Australian brand Cotton On are known and loved around the world for their fun and affordable clothing and accessories. But just how ethical are they when it comes to their environmental impact, the treatment of their workers, and animal welfare?
The Cotton On Group, which includes brands such as Rubi Shoes, Factorie, and Supré, was named the top performing retailer of 2017 in Australia. According to the Cotton On Manifesto, the company is “focused on building an ethical, sustainable and profitable business and ensuring we have a positive impact on our people, the community, the planet and all those we connect with.” But does this translate into real-world action? Let’s take a look!
Environmental Impact: Not Good Enough
Cotton On don’t publish sufficient relevant information about their environmental policies to achieve a higher rating. And we have a sneaking suspicion why!
As a fast fashion brand, Cotton On produces huge quantities of cheaply made garments, most of which are made from unsustainable materials including conventional cotton, viscose, and polyester. Manufacturing these materials consumes vast amounts of energy and water, not to mention the use of hazardous chemicals. Not only do these chemicals have a detrimental effect on workers and the surrounding air, soil waterways and communities, but they have also been found to affect those who end up wearing the clothes.
As a shopper, you have the right to know how a brand’s production practices impact the environment. We strongly recommend Cotton On get their act together and publically provide information about their environmental policies.
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Labour Conditions: Good
Overall, Cotton On are doing quite well when it comes to improving labour conditions across their supply chain. Their labour rating is based on the 2017 Ethical Fashion Report, which looks at criteria including payment of a living wage, transparency, and worker empowerment.
Cotton On are a signatory to the Bangladesh Fire and Safety Accord and received the top score for their Supplier Code of Conduct. They trace all suppliers at the final manufacturing stage and inputs production stage and are in the process of tracing at the raw materials stage. They publicly list most of their suppliers and also audit all of their traced facilities over a two-year period across their entire supply chain.
While Cotton On are taking steps toward implementing a living wage, they don’t currently ensure payment of a living wage to all workers across their supply chain. They also have few worker empowerment initiatives in place. So, while there is a lot to be proud of here, more action in this area could see Cotton On achieve the top score.
Animal Welfare: It’s a Start
Cotton On do not use fur, angora, wool, down or exotic animal skin or hair in their products, which is great! However, they do use leather without specifying sources. This is problematic as the welfare of leather workers and animals are unknown and therefore cannot be guaranteed.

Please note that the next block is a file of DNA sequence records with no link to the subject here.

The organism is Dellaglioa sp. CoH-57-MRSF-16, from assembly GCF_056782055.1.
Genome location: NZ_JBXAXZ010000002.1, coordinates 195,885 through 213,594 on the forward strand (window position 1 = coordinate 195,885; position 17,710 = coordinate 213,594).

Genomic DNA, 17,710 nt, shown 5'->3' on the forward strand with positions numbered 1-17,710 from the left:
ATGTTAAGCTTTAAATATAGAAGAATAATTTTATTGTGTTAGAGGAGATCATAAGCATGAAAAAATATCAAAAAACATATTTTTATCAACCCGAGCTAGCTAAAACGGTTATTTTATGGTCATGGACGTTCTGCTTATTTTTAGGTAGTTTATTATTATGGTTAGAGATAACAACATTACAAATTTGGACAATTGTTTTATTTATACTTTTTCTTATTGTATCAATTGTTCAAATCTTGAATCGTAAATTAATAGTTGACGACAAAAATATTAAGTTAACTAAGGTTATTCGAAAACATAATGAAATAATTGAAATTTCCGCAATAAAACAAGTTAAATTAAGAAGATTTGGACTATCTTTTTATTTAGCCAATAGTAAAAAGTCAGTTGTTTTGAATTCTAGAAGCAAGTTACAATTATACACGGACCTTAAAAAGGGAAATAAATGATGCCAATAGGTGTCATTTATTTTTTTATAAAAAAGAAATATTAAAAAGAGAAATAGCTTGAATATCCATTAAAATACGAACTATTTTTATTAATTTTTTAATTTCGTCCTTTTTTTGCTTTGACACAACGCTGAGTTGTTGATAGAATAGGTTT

The Verdict: ‘Not Good Enough’
Cotton On is rated ‘Not Good Enough’ based on information from the 2017 Ethical Fashion Report and our own research. Despite their declarations of sustainability and ethical practice, Cotton On still has a long way to go before they can truly back up their claims. While it’s fantastic that the brand is taking steps to improve their labour conditions, it’s clear that they are currently unwilling to face up to the massive impacts their fast fashion model is having on the environment.
Though those cheap price tags can be very tempting, it’s important to remember that there’s a reason why they’re so cheap in the first place! Investing in a few, well-made pieces that will last a lifetime – or better yet, buying secondhand – are much better alternatives for the environment and your bank account.
Here are a few of our favourite brands that are implementing ethical and sustainable practices when it comes making beautiful, timeless pieces.
We love that Dorsu makes staple items for the perfect capsule wardrobe AND pay their workers a living wage! This includes benefits such as overtime, bonuses, workplace insurance, paid sick leave and paid holiday leave. Their material of choice is remnant cotton jersey sourced from fabric suppliers in Phnom Penh, Cambodia.
Striped Crop Tee | Ships internationally
Know The Origin have truly embraced the credo that transparency is the new black! They make on-point fair trade and organic clothing for both men and women. Know The Origin uses OEKO-TEX Standard 100 certified dyes and publically share their water conservation policies and targets.
Dutch denim brand MUD Jeans are all about sustainability. Not only do they offer a repair service, but they also provide a rental service where you can lease a pair of jeans for up to a year! MUD Jeans uses a combination of GOTS and Better Cotton Initiative certified organic cotton.
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Editor’s Note: Good On You was not compensated for mentioning the brands in this article. Brand ratings are correct at the time of publication.